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Hatsumoude 初詣

Kanon

Hatsumoude is the Japanese tradition of visiting a temple or shrine for the first time after the new year. Some people like to go at midnight on new year’s eve, and some people don’t go at all. I tend to go when it’s convenient if I live in Japan or visit during winter.

We had a really relaxing week after buying everything we needed for our apartment, and decided to check out this huge statue we could see from our house. We had no other excuse to leave the house on new year’s day, so we had a nice walk and it was a beautiful day.

She is Kannon, or the Bodhisattva called Avolakitesvara, in case you know about Buddhism at all… (I took an Asian art history class about Buddhist art – the only reason I know.) This is a temple from the Buddhist group called Naritasan (成田山).

I expected it would be busy, and it was, so we didn’t enter the paid area. I guess there is an anamatronic recreation of hell and you can even climb up into the statue. Maybe another day.

We skipped getting omikuji (おみくじ) also, which I guess is only something I do, once a year or so. Omikuji is translated as ‘omen’ or ‘fortune.’ There are varying degrees of luckiness or unluckiness, and a few comments about where you are at in your life, something to think about or focus on, suggestions for improvement, etc. Each shrine or temple has slightly different ones. They are usually 100 yen, unless they are a fancy type that comes with a keychain or something like that. I have gotten a “Koimikuji” (love fortune) with a heart shaped bell cellphone strap, for example.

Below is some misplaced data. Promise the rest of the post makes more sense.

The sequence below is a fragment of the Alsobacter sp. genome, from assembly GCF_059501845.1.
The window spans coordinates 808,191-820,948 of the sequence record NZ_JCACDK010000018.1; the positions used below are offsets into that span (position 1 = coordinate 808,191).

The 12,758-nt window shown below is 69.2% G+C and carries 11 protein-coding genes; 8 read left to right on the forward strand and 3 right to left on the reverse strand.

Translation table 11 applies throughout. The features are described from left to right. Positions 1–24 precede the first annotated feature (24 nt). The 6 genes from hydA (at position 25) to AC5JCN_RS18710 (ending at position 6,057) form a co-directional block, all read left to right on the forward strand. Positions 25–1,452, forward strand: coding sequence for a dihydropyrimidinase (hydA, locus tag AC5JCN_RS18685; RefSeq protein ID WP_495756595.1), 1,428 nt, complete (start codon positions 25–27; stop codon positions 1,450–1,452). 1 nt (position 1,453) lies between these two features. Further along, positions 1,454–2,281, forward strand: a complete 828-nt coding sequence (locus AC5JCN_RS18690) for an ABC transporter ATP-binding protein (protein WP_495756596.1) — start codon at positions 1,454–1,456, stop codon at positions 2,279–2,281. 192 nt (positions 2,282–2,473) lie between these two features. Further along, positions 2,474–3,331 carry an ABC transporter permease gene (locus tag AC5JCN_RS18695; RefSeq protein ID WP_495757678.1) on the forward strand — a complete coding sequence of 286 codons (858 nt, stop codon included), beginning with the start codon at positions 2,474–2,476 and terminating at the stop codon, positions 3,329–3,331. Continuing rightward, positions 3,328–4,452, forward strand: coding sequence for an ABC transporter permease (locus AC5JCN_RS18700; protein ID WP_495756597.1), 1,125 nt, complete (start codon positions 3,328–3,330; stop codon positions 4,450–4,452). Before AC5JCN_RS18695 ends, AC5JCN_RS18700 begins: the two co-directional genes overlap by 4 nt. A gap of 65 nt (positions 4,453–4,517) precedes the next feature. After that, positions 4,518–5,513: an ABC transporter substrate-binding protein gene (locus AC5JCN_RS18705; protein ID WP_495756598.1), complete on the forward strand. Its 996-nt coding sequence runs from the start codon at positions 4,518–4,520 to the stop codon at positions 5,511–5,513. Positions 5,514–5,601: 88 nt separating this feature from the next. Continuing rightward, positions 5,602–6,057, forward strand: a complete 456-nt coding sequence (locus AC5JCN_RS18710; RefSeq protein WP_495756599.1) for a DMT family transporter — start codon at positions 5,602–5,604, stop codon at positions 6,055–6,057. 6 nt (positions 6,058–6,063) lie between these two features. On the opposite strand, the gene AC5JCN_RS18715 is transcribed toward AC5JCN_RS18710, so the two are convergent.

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Omikuji are the pieces of paper you can see folded and tied to trees or wires/strings set up near temples and shrines in Japan. Some people hold on to them, at least if they’re lucky, but most people tie them to a tree branch.

Less than a week later, we were visiting a little free river museum that is one of those elementary school type exhibits of fish living in the river and old photos of flooding. They had free omikuji there, win! I got a lucky one that said I should try something new, since things are going my way.

There are lots of firsts in Japan after the new year. Hatsumode and getting omikuji are just an example of common new year traditions in Japan.

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2 comments on “Hatsumoude 初詣

  1. Pingback: Dazaifu Tenmangu | helloalissa

  2. Pingback: What are Omikuji? | helloalissa

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This entry was posted on January 29, 2016 by in Living in Japan and tagged .

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